State Urged To Use Federal Funds to Spread Word About Obamacare Coverage

Advocates say many more would sign up for health insurance but remain uninformed and even unaware of Affordable Care Act

Jaye Silver testifies about his work enrolling people through a program in which military veterans provide ACA insurance assistance.
Those working on the front lines to enroll New Jersey residents in Affordable Care Act health insurance said yesterday that additional outreach by the state government would help their efforts.

Funds available for outreach have become a contentious issue, with healthcare advocates warning that the state could lose a $7.67 million federal grant later this month if it doesn’t come up with a plan for using the grant that is acceptable to the federal government.

These same advocates say many uninsured residents don’t know about options available to them under the ACA, a position backed up by a representative of a food bank and a military veteran who have been helping people complete insurance applications. The two were among those testifying yesterday at an Assembly Health and Senior Services Committee hearing, during which the panel passed a resolution calling on the state to spend the federal grant on ACA outreach efforts.

The state received the grant in February 2012 to fund a state-operated insurance exchange where residents and small business owners could buy coverage and learn whether they were eligible for federal subsidies.

Gov. Chris Christie instead opted to have a federally operated insurance marketplace, leaving state and federal officials to negotiate over how the money could be spent. While neither state nor federal officials have provided details of the negotiations, the plans the state submitted for using the money have yet to win federal approval.

An example of how the money could be spent was given by Barbara Scholz of
FoodBank of Monmouth and Ocean Counties Inc., one of five organizations that were awarded federal Navigator grants to help enroll people for ACA coverage. Scholz said it would be “wonderful” if the funds were spent on a public-awareness campaign, adding that many people are unaware of the effect of the ACA on insurance availability.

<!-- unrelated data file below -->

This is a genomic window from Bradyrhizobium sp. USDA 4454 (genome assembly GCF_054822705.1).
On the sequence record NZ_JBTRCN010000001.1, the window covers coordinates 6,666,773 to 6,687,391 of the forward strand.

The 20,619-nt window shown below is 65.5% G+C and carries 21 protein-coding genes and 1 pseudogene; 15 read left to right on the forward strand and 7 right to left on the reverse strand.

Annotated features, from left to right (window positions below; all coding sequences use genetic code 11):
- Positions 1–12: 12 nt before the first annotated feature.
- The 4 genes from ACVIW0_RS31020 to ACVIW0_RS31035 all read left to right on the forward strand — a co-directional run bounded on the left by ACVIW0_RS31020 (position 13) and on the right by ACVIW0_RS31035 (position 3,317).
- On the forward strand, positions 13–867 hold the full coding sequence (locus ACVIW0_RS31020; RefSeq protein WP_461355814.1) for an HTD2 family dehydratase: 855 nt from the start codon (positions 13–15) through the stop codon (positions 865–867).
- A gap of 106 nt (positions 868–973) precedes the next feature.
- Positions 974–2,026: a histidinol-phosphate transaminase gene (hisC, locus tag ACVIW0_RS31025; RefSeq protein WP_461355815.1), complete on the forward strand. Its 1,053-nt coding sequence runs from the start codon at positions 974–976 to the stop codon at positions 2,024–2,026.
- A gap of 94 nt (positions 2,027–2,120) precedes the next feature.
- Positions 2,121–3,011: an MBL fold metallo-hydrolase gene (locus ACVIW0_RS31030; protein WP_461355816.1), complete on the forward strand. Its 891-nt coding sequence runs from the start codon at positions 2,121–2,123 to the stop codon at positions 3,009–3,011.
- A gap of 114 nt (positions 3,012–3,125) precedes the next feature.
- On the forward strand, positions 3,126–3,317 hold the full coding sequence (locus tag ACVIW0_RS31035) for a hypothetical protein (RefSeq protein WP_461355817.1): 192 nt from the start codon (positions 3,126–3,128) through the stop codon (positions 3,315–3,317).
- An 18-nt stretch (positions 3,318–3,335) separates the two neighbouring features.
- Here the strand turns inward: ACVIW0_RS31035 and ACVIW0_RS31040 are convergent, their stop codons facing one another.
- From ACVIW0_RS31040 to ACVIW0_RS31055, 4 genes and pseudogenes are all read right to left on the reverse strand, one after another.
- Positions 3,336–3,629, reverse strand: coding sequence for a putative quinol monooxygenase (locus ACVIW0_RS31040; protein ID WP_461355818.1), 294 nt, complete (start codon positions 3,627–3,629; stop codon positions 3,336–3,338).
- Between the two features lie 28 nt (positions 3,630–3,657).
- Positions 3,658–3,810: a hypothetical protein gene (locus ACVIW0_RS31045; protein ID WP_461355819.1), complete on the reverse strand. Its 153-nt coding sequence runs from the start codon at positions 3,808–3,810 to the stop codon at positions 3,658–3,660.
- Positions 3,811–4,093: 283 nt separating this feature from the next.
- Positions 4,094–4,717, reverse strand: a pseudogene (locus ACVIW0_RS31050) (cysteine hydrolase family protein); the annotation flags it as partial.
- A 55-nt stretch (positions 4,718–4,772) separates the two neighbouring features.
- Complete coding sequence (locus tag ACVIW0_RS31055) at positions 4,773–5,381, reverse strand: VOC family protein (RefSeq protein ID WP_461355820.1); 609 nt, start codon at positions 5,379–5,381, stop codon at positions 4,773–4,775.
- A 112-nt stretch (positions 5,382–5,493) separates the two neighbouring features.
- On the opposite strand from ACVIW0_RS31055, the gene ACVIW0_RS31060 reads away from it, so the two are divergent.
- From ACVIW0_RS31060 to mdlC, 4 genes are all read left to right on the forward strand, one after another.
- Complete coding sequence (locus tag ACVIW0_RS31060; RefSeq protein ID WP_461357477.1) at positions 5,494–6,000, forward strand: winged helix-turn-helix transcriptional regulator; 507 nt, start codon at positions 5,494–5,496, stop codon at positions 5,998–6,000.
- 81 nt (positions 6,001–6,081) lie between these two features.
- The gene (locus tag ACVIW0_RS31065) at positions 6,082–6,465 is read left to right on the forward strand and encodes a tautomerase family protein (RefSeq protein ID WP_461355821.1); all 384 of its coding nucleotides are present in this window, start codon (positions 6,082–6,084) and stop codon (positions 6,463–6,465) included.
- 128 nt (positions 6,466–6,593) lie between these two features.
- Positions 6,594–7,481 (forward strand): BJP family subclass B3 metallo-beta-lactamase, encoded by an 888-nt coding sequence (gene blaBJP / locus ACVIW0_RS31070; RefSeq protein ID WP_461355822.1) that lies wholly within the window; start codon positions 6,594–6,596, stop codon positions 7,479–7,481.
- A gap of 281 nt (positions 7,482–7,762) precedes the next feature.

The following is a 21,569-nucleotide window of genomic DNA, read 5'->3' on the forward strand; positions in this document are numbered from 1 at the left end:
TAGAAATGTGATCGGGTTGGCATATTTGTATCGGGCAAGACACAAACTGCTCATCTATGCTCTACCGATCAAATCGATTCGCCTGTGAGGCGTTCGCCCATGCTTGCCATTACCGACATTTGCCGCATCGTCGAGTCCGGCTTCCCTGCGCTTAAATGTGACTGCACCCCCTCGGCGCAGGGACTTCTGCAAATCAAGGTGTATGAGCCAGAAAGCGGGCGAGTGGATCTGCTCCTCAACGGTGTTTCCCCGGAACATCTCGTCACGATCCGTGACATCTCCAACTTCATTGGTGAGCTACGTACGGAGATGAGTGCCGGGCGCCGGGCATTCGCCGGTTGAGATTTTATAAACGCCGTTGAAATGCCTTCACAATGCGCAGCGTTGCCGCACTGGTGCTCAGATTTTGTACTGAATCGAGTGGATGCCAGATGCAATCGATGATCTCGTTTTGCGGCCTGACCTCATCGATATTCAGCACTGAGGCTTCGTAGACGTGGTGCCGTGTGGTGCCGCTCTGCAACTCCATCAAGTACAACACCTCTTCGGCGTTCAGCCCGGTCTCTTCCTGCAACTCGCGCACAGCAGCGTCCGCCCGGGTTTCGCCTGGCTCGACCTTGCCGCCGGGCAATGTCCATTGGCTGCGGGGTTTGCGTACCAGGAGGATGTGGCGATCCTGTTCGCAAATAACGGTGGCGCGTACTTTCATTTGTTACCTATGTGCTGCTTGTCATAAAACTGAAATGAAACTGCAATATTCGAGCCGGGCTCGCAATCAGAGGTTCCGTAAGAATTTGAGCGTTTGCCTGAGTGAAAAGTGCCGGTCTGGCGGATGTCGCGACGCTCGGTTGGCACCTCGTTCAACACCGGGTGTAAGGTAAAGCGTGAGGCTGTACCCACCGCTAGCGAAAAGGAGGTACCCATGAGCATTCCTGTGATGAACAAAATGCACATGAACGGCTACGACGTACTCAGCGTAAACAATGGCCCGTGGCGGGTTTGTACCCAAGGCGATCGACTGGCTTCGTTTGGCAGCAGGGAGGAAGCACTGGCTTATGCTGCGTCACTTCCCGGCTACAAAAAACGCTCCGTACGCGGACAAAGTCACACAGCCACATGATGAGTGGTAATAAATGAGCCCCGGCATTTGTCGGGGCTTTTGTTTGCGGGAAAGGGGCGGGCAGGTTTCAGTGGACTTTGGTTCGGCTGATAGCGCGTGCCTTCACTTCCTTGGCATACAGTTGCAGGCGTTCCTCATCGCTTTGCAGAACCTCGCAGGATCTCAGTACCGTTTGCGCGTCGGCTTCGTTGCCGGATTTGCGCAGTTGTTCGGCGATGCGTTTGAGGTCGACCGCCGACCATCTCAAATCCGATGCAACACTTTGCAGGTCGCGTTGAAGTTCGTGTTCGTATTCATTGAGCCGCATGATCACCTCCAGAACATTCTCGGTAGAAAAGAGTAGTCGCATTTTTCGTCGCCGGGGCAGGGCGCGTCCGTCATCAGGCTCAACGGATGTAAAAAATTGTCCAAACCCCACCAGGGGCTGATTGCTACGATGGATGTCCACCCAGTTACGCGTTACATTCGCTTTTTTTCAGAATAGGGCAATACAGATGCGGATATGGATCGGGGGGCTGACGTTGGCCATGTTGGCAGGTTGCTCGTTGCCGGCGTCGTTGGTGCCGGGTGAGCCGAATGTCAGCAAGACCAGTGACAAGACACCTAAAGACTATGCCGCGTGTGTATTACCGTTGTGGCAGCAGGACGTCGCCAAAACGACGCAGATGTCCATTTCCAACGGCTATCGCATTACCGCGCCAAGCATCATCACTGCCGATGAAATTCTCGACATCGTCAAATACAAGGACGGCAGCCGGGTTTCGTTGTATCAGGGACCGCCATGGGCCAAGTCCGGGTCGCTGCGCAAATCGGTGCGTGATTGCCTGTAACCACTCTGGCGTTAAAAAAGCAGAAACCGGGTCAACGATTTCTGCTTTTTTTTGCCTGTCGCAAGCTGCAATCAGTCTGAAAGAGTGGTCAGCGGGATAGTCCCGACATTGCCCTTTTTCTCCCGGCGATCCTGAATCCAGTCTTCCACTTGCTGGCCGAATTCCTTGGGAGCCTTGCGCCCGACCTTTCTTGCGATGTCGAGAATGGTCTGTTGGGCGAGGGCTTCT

“We can sit down one-on-one with clients – we make appointments to do that,” Scholz said. “But then, there are so many people out there that don’t know about it – we don’t have the budget” to reach them through a broader awareness campaign.

The food bank has sent “navigators” to more than 150 events such as health fairs and programs at local libraries.

“We can reach 50 or 100 people at these events, but there are thousands out there that we cannot reach,” said Scholz, who noted that her organization applied for the Navigator program because high medical bills add to food insecurity faced by many New Jersey residents.

“There’s a lot more that needs to be done to make sure that all people in New Jersey know about this,” Scholz said.

Jaye Silver, another insurance application counselor, has been enrolling residents through a program sponsored by the New Jersey Hospital Association and funded by the Robert Wood Johnson Foundation, in which military veterans provide ACA insurance assistance.

“The word is getting out – would we like it to be a lot faster? Absolutely,” said Silver, an Air Force veteran. He added that any support from legislators would be appreciated: “We’re doing the best that we can and any graciousness that you folks could bestow – I mean, if you have a 55-gallon drum with some pixie dust that you could throw our way – by all means, please do.”

Assembly Chairman Herb Conaway Jr. (D-Burlington) expressed hope that the federal government would still spend the money in the state “one way or another.” Conaway, a primary care doctor, said he regularly treats patients who recently lost insurance and live in fear of unexpected medical expenses.

U.S. Health and Human Services regional director Dr. Jaime Torres noted that the ACA was designed to be more generous toward states that operated their own exchanges.

The ACA’s language is “very friendly for those states who run their own marketplace,” Torres said, adding that New Jersey could still decide to have its own exchange.

Assemblyman Angel Fuentes (D-Camden and Gloucester) expressed concern about the ACA provision that requires people to pay a penalty for not having insurance. The law requires people to have insurance or have a penalty added to their tax return. The penalty will be the higher amount of $95 or 1 percent of income. The penalty will rise to $695, or 2.5 percent of income, in 2016.

Fuentes said New Jersey residents could be “held hostage” if the state doesn’t spend money to increase awareness of the ACA insurance options.

The Robert Wood Johnson Foundation provides funding for NJ Spotlight’s health coverage.